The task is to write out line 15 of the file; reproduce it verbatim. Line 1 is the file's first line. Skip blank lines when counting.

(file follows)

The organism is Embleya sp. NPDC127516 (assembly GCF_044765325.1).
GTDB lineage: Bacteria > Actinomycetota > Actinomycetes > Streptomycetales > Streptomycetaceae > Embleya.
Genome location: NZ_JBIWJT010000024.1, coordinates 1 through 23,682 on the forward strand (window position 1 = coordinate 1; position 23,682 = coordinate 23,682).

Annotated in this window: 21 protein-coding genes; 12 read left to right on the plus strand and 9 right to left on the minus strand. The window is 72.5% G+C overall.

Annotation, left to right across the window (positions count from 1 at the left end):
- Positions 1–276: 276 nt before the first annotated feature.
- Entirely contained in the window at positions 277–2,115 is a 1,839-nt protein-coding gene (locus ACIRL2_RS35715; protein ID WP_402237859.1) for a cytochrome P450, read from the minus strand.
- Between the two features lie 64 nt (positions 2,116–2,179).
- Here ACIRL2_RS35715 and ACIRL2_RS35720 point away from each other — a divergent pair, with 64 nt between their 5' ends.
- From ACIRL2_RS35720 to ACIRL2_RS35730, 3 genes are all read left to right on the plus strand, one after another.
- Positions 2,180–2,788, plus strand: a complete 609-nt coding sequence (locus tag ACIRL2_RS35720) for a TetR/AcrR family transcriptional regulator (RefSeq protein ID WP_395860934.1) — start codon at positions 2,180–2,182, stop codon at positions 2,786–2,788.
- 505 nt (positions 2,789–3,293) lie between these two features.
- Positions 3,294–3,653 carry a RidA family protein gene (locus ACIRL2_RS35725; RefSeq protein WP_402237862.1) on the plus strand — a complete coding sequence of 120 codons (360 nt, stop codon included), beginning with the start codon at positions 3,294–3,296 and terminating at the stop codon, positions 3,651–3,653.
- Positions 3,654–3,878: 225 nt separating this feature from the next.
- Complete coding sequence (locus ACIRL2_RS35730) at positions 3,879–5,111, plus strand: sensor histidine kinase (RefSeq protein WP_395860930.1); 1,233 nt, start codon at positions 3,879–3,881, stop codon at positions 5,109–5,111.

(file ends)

- Complete coding sequence (locus ACIRL2_RS35730) at positions 3,879–5,111, plus strand: sensor histidine kinase (RefSeq protein WP_395860930.1); 1,233 nt, start codon at positions 3,879–3,881, stop codon at positions 5,109–5,111.